Photo credit: Chris Leonard
Is it just me, or do the mornings feel cooler and more brisk? I think the aspen groves are already telling us the answer to that question. We are counting down the final few days of the month of September which means the fall colors are here. Yellow is starting to show itself. This is always a killer time of year in the Eastern Sierra! Well, this time last year was a bit smoky, but the skies now are still maintaining a brilliant blue color most of the time.
The famous “fall bite” is turning on! While water flows are still low, I’m hearing of fish moving into the Upper Owens River from the lake. Some biggens are being fed flies on the Upper Owens right now. I enjoy stripping streamers this time of year, as some of the fish get aggressive knowing that the winter part time hibernation is around the corner. I think you’d have a lot of fun stripping beadhead Woolly Buggers on a floating line. Water is low enough that you’re gonna have to hunt down terrain that holds fish, but there are buckets that are present. Be where the fish are.
Crowley is kicking out fish. Now is a good time to hit it, since DWP is planning on further pulling large quantities of water out of
Photo credit: Mono County
the lake beginning the second week of October. The Crowley Lake Fish Camp has advised that boat access will become more challenging beginning October 6. Flows out of the lake will remain high until October 13. Tells me that you might be better off on a float tube for the last month of the fishing season on Crowley. The hot spot still seems to be the North End where fly anglers are hooking fish in 9 to 13 feet of water. I’ve had good success with big, colorful midge patterns.
The Lower Owens is still cranking at 375 cubic feet per second of water flow. While this is fishable, I tend to wait till flows drop. Be careful if you fish it. You can get swept away if you fall in. I anticipate flows dropping soon after October 13 when DWP plans on cutting back on the outflow of Crowley.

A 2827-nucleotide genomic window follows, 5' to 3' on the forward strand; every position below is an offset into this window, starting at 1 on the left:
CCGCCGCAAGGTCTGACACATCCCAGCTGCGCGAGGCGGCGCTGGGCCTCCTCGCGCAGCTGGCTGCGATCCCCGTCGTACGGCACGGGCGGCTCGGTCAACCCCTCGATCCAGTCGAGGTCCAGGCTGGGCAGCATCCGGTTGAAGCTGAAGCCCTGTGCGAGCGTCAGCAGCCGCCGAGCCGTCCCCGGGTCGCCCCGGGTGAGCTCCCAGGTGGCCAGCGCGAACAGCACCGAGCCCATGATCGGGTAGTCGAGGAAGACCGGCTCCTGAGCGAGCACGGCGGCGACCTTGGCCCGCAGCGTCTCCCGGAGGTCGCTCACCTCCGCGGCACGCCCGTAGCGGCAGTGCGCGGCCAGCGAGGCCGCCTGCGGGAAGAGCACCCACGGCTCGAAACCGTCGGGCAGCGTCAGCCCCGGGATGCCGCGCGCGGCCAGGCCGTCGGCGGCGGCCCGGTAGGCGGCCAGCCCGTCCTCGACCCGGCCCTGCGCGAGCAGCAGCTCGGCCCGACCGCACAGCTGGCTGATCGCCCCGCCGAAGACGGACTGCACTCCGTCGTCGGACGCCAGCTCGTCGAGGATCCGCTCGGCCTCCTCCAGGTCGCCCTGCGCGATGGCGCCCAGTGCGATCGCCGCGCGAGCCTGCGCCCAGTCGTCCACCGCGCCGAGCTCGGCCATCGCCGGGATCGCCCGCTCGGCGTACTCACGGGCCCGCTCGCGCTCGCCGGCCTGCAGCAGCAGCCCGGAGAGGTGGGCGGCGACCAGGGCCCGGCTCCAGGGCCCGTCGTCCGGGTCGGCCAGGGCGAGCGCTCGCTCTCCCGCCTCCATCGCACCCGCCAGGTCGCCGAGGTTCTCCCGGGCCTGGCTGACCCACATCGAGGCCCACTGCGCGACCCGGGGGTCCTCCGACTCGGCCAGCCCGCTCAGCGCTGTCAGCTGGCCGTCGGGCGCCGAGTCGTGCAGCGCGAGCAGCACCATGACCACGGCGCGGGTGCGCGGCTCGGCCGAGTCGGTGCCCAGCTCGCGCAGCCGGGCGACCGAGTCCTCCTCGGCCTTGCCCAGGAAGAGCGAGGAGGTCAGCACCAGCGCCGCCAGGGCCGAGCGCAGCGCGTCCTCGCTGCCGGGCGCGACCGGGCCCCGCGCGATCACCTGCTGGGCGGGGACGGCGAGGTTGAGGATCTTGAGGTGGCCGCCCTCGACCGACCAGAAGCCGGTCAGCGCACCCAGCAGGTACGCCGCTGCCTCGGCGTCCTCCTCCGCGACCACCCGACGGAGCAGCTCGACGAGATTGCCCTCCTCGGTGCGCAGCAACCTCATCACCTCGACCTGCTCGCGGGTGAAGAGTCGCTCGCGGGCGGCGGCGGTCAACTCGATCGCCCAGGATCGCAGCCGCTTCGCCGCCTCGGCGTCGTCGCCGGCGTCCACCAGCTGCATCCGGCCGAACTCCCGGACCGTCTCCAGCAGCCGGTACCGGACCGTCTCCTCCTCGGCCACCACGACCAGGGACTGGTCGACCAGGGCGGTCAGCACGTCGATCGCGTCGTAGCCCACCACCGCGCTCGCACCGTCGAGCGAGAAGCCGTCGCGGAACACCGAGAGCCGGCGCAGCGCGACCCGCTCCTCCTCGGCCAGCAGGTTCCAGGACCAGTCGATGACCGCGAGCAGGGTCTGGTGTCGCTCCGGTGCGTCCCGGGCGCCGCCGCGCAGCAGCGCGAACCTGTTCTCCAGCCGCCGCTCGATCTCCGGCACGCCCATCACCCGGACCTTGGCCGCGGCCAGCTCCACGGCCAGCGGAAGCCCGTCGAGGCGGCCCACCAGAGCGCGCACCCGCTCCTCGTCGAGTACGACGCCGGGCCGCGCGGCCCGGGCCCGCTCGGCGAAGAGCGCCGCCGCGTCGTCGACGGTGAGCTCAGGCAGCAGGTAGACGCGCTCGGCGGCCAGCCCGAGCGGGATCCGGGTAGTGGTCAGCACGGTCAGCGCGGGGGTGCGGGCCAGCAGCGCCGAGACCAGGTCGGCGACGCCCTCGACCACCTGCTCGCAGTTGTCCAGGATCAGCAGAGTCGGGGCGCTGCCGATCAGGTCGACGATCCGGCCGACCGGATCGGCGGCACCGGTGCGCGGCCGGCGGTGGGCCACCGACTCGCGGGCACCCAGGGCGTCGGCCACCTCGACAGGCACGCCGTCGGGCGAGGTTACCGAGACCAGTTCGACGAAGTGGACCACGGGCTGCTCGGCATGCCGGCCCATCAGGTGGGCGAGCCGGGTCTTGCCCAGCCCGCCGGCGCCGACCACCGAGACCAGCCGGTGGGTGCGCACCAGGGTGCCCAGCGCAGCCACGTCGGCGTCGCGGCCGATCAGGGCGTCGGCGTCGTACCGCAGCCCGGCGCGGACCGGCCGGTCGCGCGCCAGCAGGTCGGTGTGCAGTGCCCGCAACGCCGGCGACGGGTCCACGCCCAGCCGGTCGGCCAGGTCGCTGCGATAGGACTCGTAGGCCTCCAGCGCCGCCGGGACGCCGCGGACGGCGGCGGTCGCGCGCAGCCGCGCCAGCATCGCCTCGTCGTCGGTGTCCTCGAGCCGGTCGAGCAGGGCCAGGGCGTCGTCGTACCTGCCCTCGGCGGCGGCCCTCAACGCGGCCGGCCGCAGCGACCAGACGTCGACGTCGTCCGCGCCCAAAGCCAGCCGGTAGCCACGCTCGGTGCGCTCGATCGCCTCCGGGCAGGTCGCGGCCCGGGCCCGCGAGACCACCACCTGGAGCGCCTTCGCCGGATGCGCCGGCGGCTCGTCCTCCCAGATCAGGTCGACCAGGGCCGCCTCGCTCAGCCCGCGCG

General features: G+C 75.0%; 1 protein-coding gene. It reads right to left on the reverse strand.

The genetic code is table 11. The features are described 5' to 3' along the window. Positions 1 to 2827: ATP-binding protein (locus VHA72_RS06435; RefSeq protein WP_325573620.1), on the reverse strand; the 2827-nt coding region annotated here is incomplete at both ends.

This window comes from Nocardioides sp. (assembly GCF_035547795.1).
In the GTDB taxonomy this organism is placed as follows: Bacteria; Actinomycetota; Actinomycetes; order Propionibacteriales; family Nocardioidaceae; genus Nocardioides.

Photo credit: Chris Leonard
Hot Creek? I don’t really know what to say. I haven’t been down there in a while. I’m hearing reports of fish getting caught on small mayfly patterns. With water flows this low and fish counts equally low, I don’t have any real desire to fish it or guide it. I’m just hoping for a massive winter, like the rest of us.
Last week, I discussed the lakes in the Mammoth Lakes Basin and June Lake Loop. I’ll still pump them up this week. The fall bite on these lakes can be epic! We usually hear of monster browns coming out of Gull Lake in late September/ October. Casting lures or soaking nightcrawlers will do the trick. The lakes up West Line Street are super low, but no reason you can’t fish them also.
As challenging as this summer has been with low water flows and high water temps, we are entering fall with some promising observations. First and foremost, the air is clean. Water temps have dropped thus stabilizing the oxygen levels in fisheries. Crowds get light this time of year. And, you’ll catch a fish if you put your time in on the water. Shoot me a comment in this report of how you’re doing. This doesn’t need to be a one directional report, as we’d all like to hear.
Have fun. Be safe. Go get ’em!
That’s your short and sweet fish report for this week. There are too many fisheries to list. Chris Leonard will be giving us our weekly fish report, and will mix it up every week talking about different places to get fishy. Chris Leonard guides for Kittredge Sports in Mammoth Lakes.
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Chris Leonard is a longstanding teacher at Mammoth High School, and experienced fly fishing guide. He guides both rivers and lakes in the Eastern Sierra. His understanding of teaching and fly fishing makes him a choice guide in the region.
Good question! It’s just slang for fishing with nightcrawlers which is a super productive way to bait fish the lakes. If you pop into Kittredge Sports in Mammoth Lakes, the staff there will be glad to show you how this is done!
Can you explain “soaking Nightcrawlers?